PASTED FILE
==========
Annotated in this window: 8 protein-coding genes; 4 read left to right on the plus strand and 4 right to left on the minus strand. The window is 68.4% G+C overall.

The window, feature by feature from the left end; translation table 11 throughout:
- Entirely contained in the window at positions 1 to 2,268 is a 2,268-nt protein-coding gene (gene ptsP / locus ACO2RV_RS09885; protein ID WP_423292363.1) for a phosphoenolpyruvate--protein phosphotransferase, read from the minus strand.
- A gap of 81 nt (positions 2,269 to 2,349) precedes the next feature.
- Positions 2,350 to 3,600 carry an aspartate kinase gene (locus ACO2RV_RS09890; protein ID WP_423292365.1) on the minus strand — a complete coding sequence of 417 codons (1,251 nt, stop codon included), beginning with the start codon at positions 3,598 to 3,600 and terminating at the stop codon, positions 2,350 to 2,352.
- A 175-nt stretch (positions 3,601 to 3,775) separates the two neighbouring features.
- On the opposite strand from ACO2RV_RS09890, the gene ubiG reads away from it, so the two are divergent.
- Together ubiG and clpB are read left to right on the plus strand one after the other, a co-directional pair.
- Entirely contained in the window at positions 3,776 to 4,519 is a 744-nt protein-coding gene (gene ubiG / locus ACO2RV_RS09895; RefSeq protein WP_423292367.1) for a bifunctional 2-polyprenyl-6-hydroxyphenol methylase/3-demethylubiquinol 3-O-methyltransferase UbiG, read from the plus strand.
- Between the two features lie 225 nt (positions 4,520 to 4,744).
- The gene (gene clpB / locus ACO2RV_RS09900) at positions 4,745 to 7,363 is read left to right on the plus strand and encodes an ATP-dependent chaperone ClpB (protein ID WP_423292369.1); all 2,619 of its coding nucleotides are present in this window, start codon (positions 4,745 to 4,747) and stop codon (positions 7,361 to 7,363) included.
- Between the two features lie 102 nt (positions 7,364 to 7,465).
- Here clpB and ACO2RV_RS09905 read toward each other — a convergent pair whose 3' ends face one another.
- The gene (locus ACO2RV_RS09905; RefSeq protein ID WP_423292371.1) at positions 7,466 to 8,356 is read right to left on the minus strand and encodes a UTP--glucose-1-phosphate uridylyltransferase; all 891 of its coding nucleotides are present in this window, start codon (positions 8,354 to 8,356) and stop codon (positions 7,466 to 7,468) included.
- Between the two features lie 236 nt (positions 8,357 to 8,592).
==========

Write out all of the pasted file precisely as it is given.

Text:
Annotated in this window: 8 protein-coding genes; 4 read left to right on the plus strand and 4 right to left on the minus strand. The window is 68.4% G+C overall.

The window, feature by feature from the left end; translation table 11 throughout:
- Entirely contained in the window at positions 1 to 2,268 is a 2,268-nt protein-coding gene (gene ptsP / locus ACO2RV_RS09885; protein ID WP_423292363.1) for a phosphoenolpyruvate--protein phosphotransferase, read from the minus strand.
- A gap of 81 nt (positions 2,269 to 2,349) precedes the next feature.
- Positions 2,350 to 3,600 carry an aspartate kinase gene (locus ACO2RV_RS09890; protein ID WP_423292365.1) on the minus strand — a complete coding sequence of 417 codons (1,251 nt, stop codon included), beginning with the start codon at positions 3,598 to 3,600 and terminating at the stop codon, positions 2,350 to 2,352.
- A 175-nt stretch (positions 3,601 to 3,775) separates the two neighbouring features.
- On the opposite strand from ACO2RV_RS09890, the gene ubiG reads away from it, so the two are divergent.
- Together ubiG and clpB are read left to right on the plus strand one after the other, a co-directional pair.
- Entirely contained in the window at positions 3,776 to 4,519 is a 744-nt protein-coding gene (gene ubiG / locus ACO2RV_RS09895; RefSeq protein WP_423292367.1) for a bifunctional 2-polyprenyl-6-hydroxyphenol methylase/3-demethylubiquinol 3-O-methyltransferase UbiG, read from the plus strand.
- Between the two features lie 225 nt (positions 4,520 to 4,744).
- The gene (gene clpB / locus ACO2RV_RS09900) at positions 4,745 to 7,363 is read left to right on the plus strand and encodes an ATP-dependent chaperone ClpB (protein ID WP_423292369.1); all 2,619 of its coding nucleotides are present in this window, start codon (positions 4,745 to 4,747) and stop codon (positions 7,361 to 7,363) included.
- Between the two features lie 102 nt (positions 7,364 to 7,465).
- Here clpB and ACO2RV_RS09905 read toward each other — a convergent pair whose 3' ends face one another.
- The gene (locus ACO2RV_RS09905; RefSeq protein ID WP_423292371.1) at positions 7,466 to 8,356 is read right to left on the minus strand and encodes a UTP--glucose-1-phosphate uridylyltransferase; all 891 of its coding nucleotides are present in this window, start codon (positions 8,354 to 8,356) and stop codon (positions 7,466 to 7,468) included.
- Between the two features lie 236 nt (positions 8,357 to 8,592).